Several limitations of this study should be noted. First, sham rTMS was not included as an inactive control and patients were aware of their assignment. This was necessary because one objective of our study was to evaluate participants’ acceptance and adherence with clustered rTMS long-term maintenance in an open manner. Despite this, the assessors and most of the other investigators were blind to the patients’ treatment. Such a blinded outcome assessment design can minimize bias in open-label trials51. Second, it is unclear if clustered rTMS could be superior to those “usual” rTMS regimens in achieving maintenance efficacy, safety, and tolerability, although this study, together with a previous study19, confirmed the value of this novel maintenance rTMS in preventing depressive relapse. A further comparison between “usual” and clustered rTMS regimens may be warranted. Third, although rTMS monotherapy achieved the remarkable efficacy in the participants who were required to gradually discontinue antidepressants when the maintenance treatment was initiated, this may place them at significant risk of relapse. Closer monitoring should be provided for these participants. Finally, participants of this study were those who had achieved partial or full remission during run-in treatment with antidepressants, rather than with rTMS. This was based on the fact that pharmacotherapy is still the mainstay in the management of depressive disorders and rTMS is mainly used as additional or add-on therapy in treatment-resistant subjects4,8. Whether rTMS as run-in and maintenance treatment could achieve similar outcomes in treatment-resistant depressed populations needs further evaluation.

Collectively, our study demonstrates that rTMS as a mono- and additional maintenance therapy is superior to antidepressants in preventing depressive relapse, particularly in first-episode depressed patients, without increasing the risk of manic switch, but potentially increasing the risk of certain side effects. Our findings indicate that rTMS can be considered as an effective preventive maintenance treatment for depressive relapse.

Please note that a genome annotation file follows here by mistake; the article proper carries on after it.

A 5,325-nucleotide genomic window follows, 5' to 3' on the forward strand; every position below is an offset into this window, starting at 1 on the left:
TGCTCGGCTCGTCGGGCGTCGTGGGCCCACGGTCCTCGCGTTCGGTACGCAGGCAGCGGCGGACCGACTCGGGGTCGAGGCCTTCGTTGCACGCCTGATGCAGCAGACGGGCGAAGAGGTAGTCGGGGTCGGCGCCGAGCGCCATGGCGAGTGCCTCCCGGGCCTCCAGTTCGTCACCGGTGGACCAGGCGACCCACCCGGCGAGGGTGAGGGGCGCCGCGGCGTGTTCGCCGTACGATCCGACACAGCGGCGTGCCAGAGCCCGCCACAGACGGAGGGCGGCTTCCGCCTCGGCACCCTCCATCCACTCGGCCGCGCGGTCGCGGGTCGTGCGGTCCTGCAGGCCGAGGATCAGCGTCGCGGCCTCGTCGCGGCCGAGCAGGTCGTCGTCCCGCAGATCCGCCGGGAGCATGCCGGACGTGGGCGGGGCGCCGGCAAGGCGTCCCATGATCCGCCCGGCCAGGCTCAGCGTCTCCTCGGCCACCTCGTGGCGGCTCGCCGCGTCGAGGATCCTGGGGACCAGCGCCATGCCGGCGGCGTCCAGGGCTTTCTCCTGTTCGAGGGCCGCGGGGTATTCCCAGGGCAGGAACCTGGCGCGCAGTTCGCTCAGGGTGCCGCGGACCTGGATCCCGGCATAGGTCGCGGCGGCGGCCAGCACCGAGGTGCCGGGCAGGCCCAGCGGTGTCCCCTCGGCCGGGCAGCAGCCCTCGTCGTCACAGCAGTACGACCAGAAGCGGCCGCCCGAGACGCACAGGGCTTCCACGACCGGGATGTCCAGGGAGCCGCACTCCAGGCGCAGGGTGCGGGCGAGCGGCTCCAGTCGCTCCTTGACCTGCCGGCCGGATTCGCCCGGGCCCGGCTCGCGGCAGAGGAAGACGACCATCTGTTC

1. 1.

    Derek, R. Prevalence and clinical course of depression: a review. Clin. Psychol. Rev. 31, 1117–1125 (2011).

  2. 2.

    Kruijshaar, M. E. et al. Lifetime prevalence estimates of major depression: an indirect estimation method and a quantification of recall bias. Eur. J. Epidemiol. 20, 103–111 (2005).

  3. 3.

    Vos, T. et al. The burden of major depression avoidable by longer-term treatment strategies. Arch. Gen. Psychiatr.. 61, 1097–1103 (2004).

  4. 4.

    ten Doesschate, M. C., Bockting, C. L. & Schene, A. H. Adherence to continuation and maintenance antidepressant use in recurrent depression. J. Affect. Disord. 115, 167–170 (2009).

  5. 5.

    Lefaucheur, J. P. et al. Evidence-based guidelines on the therapeutic use of repetitive transcranial magnetic stimulation (rTMS). Clin. Neurophysiol. 125, 2150–2206 (2014).

  6. 6.

    George, M. S., Taylor, J. J. & Short, E. B. The expanding evidence base for rTMS treatment of depression. Curr. Opin. Psychiatr. 26, 13–18 (2013).

  7. 7.

    Berlim, M. T., van den Eynde, F., Tovar-Perdomo, S. & Daskalakis, Z. J. Response, remission and drop-out rates following high-frequency repetitive transcranial magnetic stimulation (rTMS) for treating major depression: a systematic review and meta-analysis of randomized, double-blind and sham-controlled trials. Psychol. Med. 44, 225–239 (2014).

  8. 8.

    Gaynes, B. N. et al. Repetitive transcranial magnetic stimulation for treatment-resistant depression: a systematic review and meta-analysis. J. Clin. Psychiatr. 75, 477–489 (2014).

  9. 9.

    Tang, A., Thickbroom, G. & Rodger, J. Repetitive transcranial magnetic stimulation of the brain: Mechanisms from animal and experimental models. Neuroscientist pii: 1073858415618897 (2015) [e-pub ahead of print].

  10. 10.

    Dannon, P. N., Dolberg, O. T., Schreiber, S. & Grunhaus, L. Three and six-month outcome following courses of either ECT or rTMS in a population of severely depressed individuals—preliminary report. Biol. Psychiatr. 51, 687–690 (2002).

  11. 11.

    Haesebaert, F., . & Moirand, R. & Schott-Pethelaz, AM. & Brunelin, J. & Poulet, E. Usefulness of repetitive transcranial magnetic stimulation as a maintenance treatment in patients with major depression. World J. Biol. Psychiatr. 23, 1–5 (2016).

  12. 12.

    Jin, X. L., Xu, W. Q., Le, Y. J. & Dai, X. K. Long-term effectiveness of modified electroconvulsive therapy compared with repetitive transcranial magnetic stimulation for the treatment of recurrent major depressive disorder. J. Nerv. Ment. Dis. 204, 479–482 (2016).

  13. 13.

    Richieri, R. et al. Maintenance transcranial magnetic stimulation reduces depression relapse: a propensity-adjusted analysis. J. Affect. Disord. 151, 129–135 (2013).

  14. 14.